Wednesday, June 07, 2006
Everest from afar
Jake Norton wasn't on Everest this spring. But this seasoned climber from Colorado watched from afar. And when reports surfaced of 40 people walking past a dying climber on their bids for the summit, Norton felt he had to write about it.
Norton has been on the mountain five times and has summited twice. Here's what he wrote in his newsletter:
"On the evening of May 14 and the morning of the 15th, David Sharp, a 34-year-old British climber, lay dying just below the First Step on the Northeast Ridge route. Reports indicate that roughly 40 people walked past him en route to and from the summit. No one stopped to lend the man a hand. No one was willing to sacrifice their summit, their dream, to help a fellow human being.
Perhaps there was no possibility of rescue. Perhaps David would have died regardless of assistance from other climbers. Either way, the actions on the mountain this spring beg the question: How much is the summit of Everest worth? Do mountainous goals legitimize the sacrifice of our humanity and compassion?
Having had the good fortune to stand on top of the world twice, I can say with certainty to anyone caught in a similar situation in the future: The summit is not worth the sacrifice of one's humanity. Yes, reaching the top is a wonderful experience. But, in the end, the summit is merely a small patch of snow sitting upon a big hunk of rock...and thus is not material for sacrificing humanity.
On the morning of May 7, 2001, my teammates John Race, Tap Richards and I had just begun our summit bids on what was my second expedition to the mountain. En route to Advanced Basecamp, we encountered Tibetan yak herders carrying two injured Chinese glaciologists down the mountain. Both men were suffering from advanced pulmonary and cerebral edema; if left unaided, they would soon die. Our decision was simple: We aborted our summit bid and began the arduous task of carrying two men down the Rongbuk Glacier. I blew out my knee in the rescue, ending my expedition with a resonant POP...but both Mr. Gao and Mr. Li lived to see their families again.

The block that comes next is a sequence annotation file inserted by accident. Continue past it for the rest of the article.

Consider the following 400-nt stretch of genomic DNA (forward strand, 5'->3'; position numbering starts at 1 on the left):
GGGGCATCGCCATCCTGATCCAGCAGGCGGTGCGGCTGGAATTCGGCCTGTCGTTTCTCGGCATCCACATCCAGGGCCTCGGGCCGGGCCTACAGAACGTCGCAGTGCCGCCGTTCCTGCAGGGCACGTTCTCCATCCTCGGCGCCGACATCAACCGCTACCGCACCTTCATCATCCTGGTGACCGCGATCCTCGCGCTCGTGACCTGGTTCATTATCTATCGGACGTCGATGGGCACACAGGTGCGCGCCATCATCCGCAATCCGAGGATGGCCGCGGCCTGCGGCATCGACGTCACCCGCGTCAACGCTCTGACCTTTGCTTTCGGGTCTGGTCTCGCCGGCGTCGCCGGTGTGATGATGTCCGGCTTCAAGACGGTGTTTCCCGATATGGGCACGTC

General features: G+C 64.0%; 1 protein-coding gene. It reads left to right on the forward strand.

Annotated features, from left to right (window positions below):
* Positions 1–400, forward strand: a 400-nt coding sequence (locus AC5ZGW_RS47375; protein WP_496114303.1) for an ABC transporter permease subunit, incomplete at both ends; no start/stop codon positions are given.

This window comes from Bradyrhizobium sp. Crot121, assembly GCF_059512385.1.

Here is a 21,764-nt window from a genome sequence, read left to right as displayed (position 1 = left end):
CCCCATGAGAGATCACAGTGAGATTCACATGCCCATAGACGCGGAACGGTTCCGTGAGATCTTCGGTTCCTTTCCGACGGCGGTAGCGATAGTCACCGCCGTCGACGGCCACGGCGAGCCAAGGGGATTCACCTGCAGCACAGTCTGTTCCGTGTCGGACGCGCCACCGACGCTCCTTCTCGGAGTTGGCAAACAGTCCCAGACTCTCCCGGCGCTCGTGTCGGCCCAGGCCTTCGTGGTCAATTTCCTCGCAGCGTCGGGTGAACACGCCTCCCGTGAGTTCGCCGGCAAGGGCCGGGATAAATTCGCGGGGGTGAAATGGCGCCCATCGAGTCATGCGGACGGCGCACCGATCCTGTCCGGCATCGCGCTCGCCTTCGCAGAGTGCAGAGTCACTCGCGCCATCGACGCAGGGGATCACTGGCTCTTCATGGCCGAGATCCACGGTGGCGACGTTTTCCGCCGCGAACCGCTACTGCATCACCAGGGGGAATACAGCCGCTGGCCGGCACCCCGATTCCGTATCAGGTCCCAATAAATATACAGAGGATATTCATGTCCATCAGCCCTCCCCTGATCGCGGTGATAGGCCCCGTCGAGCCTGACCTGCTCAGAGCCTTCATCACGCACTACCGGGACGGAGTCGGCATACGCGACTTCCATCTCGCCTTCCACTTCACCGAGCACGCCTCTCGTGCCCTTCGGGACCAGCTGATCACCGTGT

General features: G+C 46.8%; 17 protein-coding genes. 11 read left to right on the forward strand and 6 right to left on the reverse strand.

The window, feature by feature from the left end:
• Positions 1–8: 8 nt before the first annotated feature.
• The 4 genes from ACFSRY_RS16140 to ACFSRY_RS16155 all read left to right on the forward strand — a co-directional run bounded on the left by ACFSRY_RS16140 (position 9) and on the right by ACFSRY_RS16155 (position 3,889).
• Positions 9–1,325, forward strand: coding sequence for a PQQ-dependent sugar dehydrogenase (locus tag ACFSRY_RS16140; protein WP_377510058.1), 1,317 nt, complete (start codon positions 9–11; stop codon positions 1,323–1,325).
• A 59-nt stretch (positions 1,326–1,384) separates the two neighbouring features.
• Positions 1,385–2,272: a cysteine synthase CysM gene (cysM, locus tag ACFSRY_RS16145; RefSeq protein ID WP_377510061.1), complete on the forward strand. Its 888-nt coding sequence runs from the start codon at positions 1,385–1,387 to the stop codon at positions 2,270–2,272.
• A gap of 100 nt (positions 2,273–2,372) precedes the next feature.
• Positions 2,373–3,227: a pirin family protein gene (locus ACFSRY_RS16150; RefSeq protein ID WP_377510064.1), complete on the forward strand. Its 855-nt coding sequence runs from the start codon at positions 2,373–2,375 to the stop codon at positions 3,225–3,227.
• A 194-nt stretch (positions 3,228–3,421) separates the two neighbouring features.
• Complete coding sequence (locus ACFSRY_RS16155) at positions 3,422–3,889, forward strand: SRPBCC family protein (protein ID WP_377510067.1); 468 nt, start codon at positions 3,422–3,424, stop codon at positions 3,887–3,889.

Three weeks later, my teammates were going for the summit via the NE Ridge. During the course of their summit bid, they ended up abandoning their summit hopes to rescue 5 people - 3 Siberians, one American, and one Guatemalan. The final rescue took place a mere 45 minutes from the top. Did they hesitate? Not a bit. Again, the tiny patch of snow lying at 29,035 feet is just that...a patch of snow. It will be there next year, and the year after that. And, in the end, standing on it does not change one's life. Reaching out to change the lives of others - no matter how short those lives may last - does.
In his famous book "Zen & The Art of Motorcycle Maintenance" Robert Pirsig writes: "To live only for some future goal is shallow. It's the sides of the mountain which sustain life, not the top. Here's where things grow." I would add to Pirsig's observations that it is on the sides of the mountain where we grow, not on the top. And, there are times when that growth comes from sacrificing our own goals, dreams, and ambitions to reach out and assist others.
We must have goals in our lives, and we must aim for those goals, go after them with everything that we have and everything that we are. But, the important part of our goals is not reaching the end mark, crossing the finish line, but rather the experiences on the sides of our mountains. And, again, sometimes we must let go of Machiavellian ambitions, sacrificing our ambition so that we don't sacrifice our humanity, echoing the words of Martin Luther King, Jr.: "There comes a time when one must take a position that is neither safe, not politic, nor popular, but one must take it because it is right."
Norton often writes about his climbing experiences and showcases his photographs on his Web site, www.mountainworldphoto.com
(In this photo, from the American Foundation for International Mountaineering, Exploration and Research, Jake climbs the north face of Everest).